Archbishop Hosam Naoum inspects a desecrated grave at the Protestant Cemetery on Mount Zion in Jerusalem (4 January 2023)Reuters

Two teenagers have been arrested by Israeli police investigating an attack on a Christian cemetery in Jerusalem.

Police said the pair were aged 14 and 18 and came from central Israel.

They said gravestones at the historic Protestant Mount Zion Cemetery had suffered extensive damage from an “act of intentional vandalism”.

Israel’s Anglican Church, Jewish leaders and faith leaders from the UK all condemned Sunday’s attack.

Security camera footage shows two young men pushing over a gravestone in the shape of a cross and smashing others. They are wearing kippahs, or skullcaps, and knotted fringes known as tzitzit on their clothes, indicating they are religious Jews. More than 30 graves were damaged at the site close to Jerusalem’s Old City.

Other than giving their ages and a rough location of where they were from, Israeli police did not say any more about the suspects.

Anglican Archbishop Hosam Naoum said he was dismayed and saddened by the attack, which he said seemed to be part of a trend. “We have noticed that hatred speech and hatred crimes are on the rise,” he said on a visit to the cemetery on Wednesday.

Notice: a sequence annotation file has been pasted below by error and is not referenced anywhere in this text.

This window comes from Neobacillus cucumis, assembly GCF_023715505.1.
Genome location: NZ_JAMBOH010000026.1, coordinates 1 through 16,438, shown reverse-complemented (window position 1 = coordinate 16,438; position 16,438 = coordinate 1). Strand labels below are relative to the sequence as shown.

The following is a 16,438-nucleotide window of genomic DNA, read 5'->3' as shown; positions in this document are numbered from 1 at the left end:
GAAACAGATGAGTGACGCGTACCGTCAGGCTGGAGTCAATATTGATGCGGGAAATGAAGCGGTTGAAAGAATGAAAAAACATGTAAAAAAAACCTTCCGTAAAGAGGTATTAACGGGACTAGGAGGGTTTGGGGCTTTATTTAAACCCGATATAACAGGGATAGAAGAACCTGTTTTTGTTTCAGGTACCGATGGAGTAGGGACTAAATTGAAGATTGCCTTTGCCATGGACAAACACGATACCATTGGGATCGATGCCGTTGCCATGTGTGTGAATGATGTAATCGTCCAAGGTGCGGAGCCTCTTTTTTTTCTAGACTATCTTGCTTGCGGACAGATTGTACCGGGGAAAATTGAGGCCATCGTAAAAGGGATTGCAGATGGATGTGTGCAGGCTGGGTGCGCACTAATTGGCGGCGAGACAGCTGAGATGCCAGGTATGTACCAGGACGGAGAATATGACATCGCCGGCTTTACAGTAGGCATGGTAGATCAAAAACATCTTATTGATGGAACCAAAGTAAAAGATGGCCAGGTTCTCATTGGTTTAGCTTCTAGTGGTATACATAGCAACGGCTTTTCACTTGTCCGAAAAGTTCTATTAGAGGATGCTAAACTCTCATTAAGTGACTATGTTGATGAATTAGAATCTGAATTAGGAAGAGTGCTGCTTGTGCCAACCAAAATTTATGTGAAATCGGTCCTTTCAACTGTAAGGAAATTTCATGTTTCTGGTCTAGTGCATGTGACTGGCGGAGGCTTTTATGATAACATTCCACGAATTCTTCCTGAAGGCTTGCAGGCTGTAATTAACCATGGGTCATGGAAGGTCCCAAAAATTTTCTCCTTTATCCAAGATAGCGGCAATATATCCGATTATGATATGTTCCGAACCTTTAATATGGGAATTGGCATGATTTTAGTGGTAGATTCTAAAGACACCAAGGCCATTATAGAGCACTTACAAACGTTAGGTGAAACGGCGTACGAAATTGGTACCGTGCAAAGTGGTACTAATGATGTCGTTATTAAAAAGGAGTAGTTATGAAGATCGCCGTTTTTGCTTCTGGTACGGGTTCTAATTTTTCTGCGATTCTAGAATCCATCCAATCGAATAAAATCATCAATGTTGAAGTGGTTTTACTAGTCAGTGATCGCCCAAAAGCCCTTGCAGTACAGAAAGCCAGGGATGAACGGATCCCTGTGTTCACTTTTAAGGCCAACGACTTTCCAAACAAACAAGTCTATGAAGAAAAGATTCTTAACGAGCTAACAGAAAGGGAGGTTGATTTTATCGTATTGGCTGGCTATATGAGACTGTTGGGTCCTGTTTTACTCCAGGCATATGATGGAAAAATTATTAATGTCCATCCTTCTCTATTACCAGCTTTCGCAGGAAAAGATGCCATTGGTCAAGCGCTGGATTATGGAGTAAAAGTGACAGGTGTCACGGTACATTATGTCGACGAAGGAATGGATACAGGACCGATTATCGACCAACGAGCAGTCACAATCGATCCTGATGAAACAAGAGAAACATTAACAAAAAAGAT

The British Consulate in Jerusalem called it “the latest in a string of attacks against Christians and their property in and around the Old City”.

The Archbishop of Canterbury, Justin Welby, the most senior cleric in the Church of England, called the desecration of the graves “a blasphemous act”, while the UK’s Orthodox Chief Rabbi Sir Ephraim Mirvis said: “This shameful vandalism is a disgraceful desecration for which I hope the perpetrators will be found and prosecuted to the fullest extent of the law.”

Israel’s foreign ministry also condemned what it said was an “immoral act” and “an affront to religion”.

The cemetery was set up in 1848 and is looked after by the Lutheran and Anglican communities.

Among those buried there are scientists, politicians, members of the armed forces and clergy, many of whom were prominent figures in the holy city.

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